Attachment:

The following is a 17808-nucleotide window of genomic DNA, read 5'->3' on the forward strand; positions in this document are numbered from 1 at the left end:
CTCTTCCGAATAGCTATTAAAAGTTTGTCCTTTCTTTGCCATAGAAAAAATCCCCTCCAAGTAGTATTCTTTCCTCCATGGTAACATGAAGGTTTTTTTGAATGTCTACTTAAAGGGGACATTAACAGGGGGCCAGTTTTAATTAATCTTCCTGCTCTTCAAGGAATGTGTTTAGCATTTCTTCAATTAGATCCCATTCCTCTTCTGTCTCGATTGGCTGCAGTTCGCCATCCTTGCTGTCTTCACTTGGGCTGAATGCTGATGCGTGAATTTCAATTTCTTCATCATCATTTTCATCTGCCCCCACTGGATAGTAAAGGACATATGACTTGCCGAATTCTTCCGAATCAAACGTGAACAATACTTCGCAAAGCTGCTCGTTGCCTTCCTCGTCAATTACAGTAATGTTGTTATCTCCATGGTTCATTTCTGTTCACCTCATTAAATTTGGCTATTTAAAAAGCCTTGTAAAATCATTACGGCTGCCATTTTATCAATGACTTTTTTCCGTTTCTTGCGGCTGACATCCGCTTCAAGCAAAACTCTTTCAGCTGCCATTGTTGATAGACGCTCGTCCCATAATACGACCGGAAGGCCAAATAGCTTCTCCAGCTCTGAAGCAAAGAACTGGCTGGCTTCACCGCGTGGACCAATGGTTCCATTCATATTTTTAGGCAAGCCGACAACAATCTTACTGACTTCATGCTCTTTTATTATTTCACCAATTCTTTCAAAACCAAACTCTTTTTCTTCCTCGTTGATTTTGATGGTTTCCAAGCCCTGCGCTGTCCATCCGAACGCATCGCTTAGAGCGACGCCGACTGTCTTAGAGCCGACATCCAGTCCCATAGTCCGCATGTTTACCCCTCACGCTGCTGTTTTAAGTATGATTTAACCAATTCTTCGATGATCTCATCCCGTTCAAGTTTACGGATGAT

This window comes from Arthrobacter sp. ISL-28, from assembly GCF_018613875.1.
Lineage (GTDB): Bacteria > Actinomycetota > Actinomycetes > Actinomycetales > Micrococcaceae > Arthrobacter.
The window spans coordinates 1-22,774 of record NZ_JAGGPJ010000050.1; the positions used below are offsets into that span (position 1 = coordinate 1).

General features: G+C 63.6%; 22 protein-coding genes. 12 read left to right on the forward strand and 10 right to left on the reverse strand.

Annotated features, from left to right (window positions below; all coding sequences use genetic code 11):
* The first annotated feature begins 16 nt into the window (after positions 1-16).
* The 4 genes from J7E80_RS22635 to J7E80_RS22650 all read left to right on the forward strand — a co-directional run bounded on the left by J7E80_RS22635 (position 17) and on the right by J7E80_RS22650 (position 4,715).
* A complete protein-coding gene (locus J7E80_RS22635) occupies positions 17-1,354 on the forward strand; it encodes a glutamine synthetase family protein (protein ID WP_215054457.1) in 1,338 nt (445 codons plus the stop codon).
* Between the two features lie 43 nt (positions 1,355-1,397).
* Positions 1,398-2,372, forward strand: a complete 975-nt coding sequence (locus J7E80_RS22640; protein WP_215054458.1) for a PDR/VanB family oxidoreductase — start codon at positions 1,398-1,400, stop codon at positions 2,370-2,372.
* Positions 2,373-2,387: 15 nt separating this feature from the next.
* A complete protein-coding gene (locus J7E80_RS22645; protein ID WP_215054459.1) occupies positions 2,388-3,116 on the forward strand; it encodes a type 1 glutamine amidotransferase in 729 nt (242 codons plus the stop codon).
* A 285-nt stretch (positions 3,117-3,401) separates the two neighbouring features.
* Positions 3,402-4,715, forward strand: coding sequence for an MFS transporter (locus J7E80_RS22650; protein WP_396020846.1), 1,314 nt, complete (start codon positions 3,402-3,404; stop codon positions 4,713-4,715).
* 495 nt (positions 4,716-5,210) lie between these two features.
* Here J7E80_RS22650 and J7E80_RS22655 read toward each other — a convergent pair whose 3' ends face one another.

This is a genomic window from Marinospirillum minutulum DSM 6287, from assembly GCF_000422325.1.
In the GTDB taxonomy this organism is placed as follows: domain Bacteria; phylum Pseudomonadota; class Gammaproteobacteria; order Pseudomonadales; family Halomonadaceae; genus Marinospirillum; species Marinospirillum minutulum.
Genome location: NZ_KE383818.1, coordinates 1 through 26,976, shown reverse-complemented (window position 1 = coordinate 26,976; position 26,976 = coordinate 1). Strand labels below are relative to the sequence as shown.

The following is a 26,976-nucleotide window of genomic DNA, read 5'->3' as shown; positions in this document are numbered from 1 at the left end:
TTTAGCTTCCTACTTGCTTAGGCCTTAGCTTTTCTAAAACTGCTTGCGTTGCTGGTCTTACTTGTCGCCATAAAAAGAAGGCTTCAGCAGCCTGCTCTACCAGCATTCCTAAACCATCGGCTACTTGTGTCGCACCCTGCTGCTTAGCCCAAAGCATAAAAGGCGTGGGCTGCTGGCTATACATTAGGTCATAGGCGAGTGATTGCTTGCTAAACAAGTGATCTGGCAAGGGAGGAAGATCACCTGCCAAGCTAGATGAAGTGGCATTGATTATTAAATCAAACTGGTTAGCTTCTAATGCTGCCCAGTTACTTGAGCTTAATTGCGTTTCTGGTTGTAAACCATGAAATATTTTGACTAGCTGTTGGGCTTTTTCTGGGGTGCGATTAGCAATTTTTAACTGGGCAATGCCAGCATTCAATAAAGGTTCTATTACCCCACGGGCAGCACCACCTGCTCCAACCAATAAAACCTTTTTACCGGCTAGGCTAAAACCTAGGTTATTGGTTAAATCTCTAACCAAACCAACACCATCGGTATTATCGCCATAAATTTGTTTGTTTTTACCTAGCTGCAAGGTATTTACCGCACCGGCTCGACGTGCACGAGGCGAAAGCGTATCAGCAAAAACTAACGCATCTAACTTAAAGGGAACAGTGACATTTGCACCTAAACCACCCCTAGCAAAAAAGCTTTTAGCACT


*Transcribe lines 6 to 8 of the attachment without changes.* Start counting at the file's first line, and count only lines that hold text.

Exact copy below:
General features: G+C 63.6%; 22 protein-coding genes. 12 read left to right on the forward strand and 10 right to left on the reverse strand.

Annotated features, from left to right (window positions below; all coding sequences use genetic code 11):
* The first annotated feature begins 16 nt into the window (after positions 1-16).